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It’s Not Too Early to Think About Your 2016 Tax Year Filings

Posted by Paul D. Woodard | Oct 24, 2016 | 0 Comments

The filing deadline is not until Tuesday, April 18th, 2017. However, it is not too early to start thinking about your 2016 taxes. There were a number of federal and California-state tax changes in 2016 which may impact how much you will have to pay in taxes.

Tax brackets are going up and so are some standard deductions. The top tax bracket of 39.6% has been raised from $413,200 to $415,050 for single taxpayers and from $464,850 to $466,950 for married taxpayers filing jointly. Standard deductions for single individuals and married couples filing jointly will remain the same but the standard deduction for head of household will increase by $50 to $9,300.

Personal exemptions and the Alternative Minimum Tax (AMT) will also change. Personal exemptions will increase by $50 to $4,050. The AMT will increase by $300 to $53,900 for single filers and $83,800 for married couples filing jointly. The maximum Earned Income Credit will increase slightly for married couples filing jointly with 3 or more qualifying children to $6,269.

Individuals who do not have qualifying health care coverage under the Affordable Care Act will see penalties increase. Last year, individuals without qualifying health care were penalized $285 per adult or 2% of income above the filing limit. In 2016, the penalty will more than double to $695 per adult or 2.5% of income above the filing limit.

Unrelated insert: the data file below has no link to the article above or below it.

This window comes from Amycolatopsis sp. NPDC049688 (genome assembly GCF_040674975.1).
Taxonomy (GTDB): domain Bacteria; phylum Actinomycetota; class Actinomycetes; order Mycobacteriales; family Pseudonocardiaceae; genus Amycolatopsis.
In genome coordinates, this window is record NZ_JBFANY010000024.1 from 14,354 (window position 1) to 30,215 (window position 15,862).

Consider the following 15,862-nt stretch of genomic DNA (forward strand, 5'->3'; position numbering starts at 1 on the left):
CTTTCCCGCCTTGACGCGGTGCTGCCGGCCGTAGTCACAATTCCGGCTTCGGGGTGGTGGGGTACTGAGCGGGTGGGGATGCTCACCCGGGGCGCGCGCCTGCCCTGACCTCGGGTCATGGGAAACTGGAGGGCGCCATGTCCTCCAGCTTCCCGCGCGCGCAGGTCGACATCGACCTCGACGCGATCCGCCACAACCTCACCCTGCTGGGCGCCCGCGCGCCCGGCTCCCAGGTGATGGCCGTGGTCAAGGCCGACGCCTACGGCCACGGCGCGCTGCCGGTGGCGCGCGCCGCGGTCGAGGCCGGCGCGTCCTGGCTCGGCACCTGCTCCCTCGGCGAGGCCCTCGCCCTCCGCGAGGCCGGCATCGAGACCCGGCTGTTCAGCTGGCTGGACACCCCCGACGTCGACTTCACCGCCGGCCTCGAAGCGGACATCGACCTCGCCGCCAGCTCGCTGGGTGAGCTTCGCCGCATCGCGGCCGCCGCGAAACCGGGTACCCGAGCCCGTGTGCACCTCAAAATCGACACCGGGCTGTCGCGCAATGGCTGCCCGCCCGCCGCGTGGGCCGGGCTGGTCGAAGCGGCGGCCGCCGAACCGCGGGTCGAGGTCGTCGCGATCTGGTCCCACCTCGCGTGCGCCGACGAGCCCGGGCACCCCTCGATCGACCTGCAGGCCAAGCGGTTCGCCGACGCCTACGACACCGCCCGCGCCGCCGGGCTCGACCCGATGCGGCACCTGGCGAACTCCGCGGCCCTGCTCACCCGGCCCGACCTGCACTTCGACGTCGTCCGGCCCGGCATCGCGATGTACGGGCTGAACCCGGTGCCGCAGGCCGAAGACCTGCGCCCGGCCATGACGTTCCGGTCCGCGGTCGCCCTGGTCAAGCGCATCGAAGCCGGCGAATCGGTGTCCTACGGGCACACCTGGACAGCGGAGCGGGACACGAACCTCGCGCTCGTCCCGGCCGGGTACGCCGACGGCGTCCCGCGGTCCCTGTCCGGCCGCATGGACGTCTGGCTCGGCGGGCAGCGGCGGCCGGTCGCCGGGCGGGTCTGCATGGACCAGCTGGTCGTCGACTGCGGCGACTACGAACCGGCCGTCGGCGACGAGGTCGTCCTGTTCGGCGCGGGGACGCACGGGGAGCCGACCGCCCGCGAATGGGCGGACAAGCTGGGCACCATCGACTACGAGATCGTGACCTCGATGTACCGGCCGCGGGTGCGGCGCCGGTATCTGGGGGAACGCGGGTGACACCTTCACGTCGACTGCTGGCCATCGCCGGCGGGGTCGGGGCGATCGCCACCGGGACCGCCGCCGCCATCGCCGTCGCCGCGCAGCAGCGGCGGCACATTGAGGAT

The foreign earned income exclusion is up to $101,300 from $100,800 in 2015. Estates will also see an increase in the amount of the basic exclusion. The new exclusion amount is $5,450,000 for decedents who died in 2016, up from $5,430,000 in 2015. The exclusion for married couples is double that rate at $10.9 million.

Health Savings Account (HSA) contribution limits have changed as well. For 2016, the HSA contribution limit has been raised to $3,350 for individuals and $6,750 for families. Individuals 55-years-old and older can take advantage of a $1,000 catch-up contribution.

California has changed the excise tax rates on fuel effective July 1, 2016. The Board of Equalization is able to adjust the excise taxes each year so that consumers pay roughly the same amount per gallon for a gallon of fuel. The tax on gasoline for motor vehicles dropped from 30 cents per gallon to 27.8 cents per gallon. The tax on diesel fuel increased from 13 cents per gallon to 16 cents per gallon.

Finally, a new law will modify the penalties for those with unpaid tax debts to include revoking their passport. The IRS now has the ability to revoke or deny a passport in cases of certain tax delinquencies of $50,000 or more. According to the Senate Finance Committee, tax compliance will increase if the issuance of a passport is linked to payment of one's tax debts.

Butterfield Schechter LLP is dedicated to helping our clients build wealth and protect their future through estate planning, business counseling, and tax services. Our firm can help you create a tax plan that will protect your assets and keep you up to date on the changing tax code. Contact our office today with any questions on how we can help you and your business succeed.

About the Author

Paul D. Woodard

Paul Woodard practices in the areas of Employee Benefits, Employee Stock Ownership Plans, Pension and Profit Sharing Plans, ERISA, ERISA Litigation, Business Law, Qualified Domestic Relations Orders (QDROs), and Estate Planning.


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